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The Libertarian Challenge within the GOP

Ross Tilchin

Editor’s Note: This post was updated on January 7, 2014 to include a graphic showing the Geographic Distribution of Republican Factions.

Would a stronger appeal to libertarian values help the Republican Party win elections? This was one of the central questions raised during a discussion of the Public Religion Research Institute’s (PRRI’s) American Values Survey, “In Search of Libertarians in America,” launched at the Brookings Institution on October 29th, 2013.

Libertarianism has become a major part of the political conversation in the United States, thanks in large part to the high profile presidential candidacy of Ron Paul, the visibility of his son Rand in the United States Senate, and Vice-Presidential candidate Paul Ryan’s well-known admiration of Ayn Rand’s “Atlas Shrugged.” And the tenets of libertarianism square with the attitudes of an American public dissatisfied with government performance, apprehensive about government’s intrusiveness into private life, and disillusioned with U.S. involvement overseas. Libertarianism is also distinct from the social conservatism that has handicapped the Republican Party in many recent elections among women and young people.

Within this context, libertarians seem likely to exercise greater sway on the Republican Party than at any other point in the recent past. But a closer look at public attitudes points to many factors that will limit the ability of libertarians to command greater influence within the GOP caucus.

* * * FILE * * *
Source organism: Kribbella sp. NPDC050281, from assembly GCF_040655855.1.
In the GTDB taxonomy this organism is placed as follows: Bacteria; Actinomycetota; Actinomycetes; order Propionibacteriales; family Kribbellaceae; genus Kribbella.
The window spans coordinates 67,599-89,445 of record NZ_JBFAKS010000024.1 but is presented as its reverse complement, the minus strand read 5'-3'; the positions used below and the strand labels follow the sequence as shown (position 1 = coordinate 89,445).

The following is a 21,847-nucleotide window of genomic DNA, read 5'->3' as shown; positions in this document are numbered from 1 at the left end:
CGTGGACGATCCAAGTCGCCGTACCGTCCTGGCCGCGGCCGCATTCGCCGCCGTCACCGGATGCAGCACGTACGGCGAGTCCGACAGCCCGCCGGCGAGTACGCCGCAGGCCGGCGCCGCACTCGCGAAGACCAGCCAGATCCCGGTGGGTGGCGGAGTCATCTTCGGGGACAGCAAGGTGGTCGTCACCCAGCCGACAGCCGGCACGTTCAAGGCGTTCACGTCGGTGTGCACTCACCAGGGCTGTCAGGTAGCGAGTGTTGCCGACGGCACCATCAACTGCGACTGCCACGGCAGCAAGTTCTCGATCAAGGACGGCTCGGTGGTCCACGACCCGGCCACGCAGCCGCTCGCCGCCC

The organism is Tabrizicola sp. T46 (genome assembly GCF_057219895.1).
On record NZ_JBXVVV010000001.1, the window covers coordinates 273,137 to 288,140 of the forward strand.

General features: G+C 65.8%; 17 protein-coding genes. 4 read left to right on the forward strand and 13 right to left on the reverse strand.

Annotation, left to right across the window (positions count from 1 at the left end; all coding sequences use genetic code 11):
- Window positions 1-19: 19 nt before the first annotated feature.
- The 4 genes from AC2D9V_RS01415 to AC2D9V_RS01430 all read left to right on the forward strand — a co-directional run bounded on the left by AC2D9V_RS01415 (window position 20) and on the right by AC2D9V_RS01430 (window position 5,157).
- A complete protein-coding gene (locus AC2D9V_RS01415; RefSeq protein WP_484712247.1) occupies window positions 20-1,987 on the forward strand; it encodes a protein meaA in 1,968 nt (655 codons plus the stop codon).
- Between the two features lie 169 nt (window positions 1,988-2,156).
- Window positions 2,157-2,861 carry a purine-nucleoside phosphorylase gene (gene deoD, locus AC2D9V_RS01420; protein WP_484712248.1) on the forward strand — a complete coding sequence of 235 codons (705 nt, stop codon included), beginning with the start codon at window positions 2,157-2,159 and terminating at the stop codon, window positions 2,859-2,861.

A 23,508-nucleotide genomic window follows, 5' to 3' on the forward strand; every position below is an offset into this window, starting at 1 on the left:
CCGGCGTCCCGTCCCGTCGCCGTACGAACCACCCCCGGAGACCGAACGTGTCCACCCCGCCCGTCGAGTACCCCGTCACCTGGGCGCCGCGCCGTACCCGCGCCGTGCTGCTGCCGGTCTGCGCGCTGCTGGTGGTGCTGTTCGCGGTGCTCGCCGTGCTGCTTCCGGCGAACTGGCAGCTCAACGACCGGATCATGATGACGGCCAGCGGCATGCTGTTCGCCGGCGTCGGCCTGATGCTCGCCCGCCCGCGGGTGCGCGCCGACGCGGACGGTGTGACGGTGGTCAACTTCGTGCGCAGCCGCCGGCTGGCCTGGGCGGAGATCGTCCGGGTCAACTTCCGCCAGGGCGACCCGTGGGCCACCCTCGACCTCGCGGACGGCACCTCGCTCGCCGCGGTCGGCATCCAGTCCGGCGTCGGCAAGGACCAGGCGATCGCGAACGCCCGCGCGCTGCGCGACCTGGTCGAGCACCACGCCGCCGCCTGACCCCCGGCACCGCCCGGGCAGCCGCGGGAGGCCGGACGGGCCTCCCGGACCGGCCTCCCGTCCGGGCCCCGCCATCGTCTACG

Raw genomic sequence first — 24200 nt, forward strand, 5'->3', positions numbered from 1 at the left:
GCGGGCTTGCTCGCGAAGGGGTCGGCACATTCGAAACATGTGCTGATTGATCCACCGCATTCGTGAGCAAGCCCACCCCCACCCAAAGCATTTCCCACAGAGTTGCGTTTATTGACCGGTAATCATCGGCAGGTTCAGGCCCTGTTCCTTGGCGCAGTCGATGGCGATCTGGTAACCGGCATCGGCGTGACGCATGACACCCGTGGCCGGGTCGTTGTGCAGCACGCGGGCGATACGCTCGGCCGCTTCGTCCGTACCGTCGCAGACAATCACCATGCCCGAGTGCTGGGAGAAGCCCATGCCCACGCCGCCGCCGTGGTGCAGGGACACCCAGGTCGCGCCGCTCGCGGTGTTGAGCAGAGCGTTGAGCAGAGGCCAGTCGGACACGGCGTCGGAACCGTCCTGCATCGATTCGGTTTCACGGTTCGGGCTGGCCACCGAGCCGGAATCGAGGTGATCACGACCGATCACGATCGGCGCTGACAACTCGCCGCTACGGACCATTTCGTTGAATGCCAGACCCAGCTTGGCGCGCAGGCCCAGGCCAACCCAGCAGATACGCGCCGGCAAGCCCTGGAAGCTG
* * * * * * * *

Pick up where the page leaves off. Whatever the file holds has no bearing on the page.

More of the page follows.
First, according to the PRRI poll, libertarians represent only 12% of the Republican Party. This number is consistent with the findings of other studies by the Pew Research Center and the American National Election Study. This libertarian constituency is dwarfed by other key Republican groups, including white evangelicals (37%) and those who identify with the Tea Party (20%).[1]

While these groups are similarly conservative on economic matters (indeed, libertarians are further to the right than white evangelicals or Tea Partiers on some economic issues, such as raising the minimum wage), they are extremely divided by their views on religion. Only 53% of libertarians describe religion as the most important thing or one among many important things in their lives. By comparison, 77% of Tea Party members say that religion is either the most important thing or one among many important things in their lives, and – not surprisingly – 94% of white evangelicals say that religion is either the most important thing or one among many important things in their lives. A full 44% of libertarians say that religion is not important in their lives or that religion is not as important as other things in their lives. Only 11% of Tea Party members and 1% of white evangelicals say that religion is not important in their lives.

Additionally, libertarians are among the most likely to agree that religion causes more problems in society than it solves (37% total: 17% completely agreeing, 20% mostly agreeing); the least likely to agree that it is important for children to be brought up in a religion so they can learn good values (35% total: 13% completely disagree, 22% disagree); and the least likely to think it is necessary to believe in God in order to be moral and have good values (63% total: 30% completely disagree, 33% mostly disagree).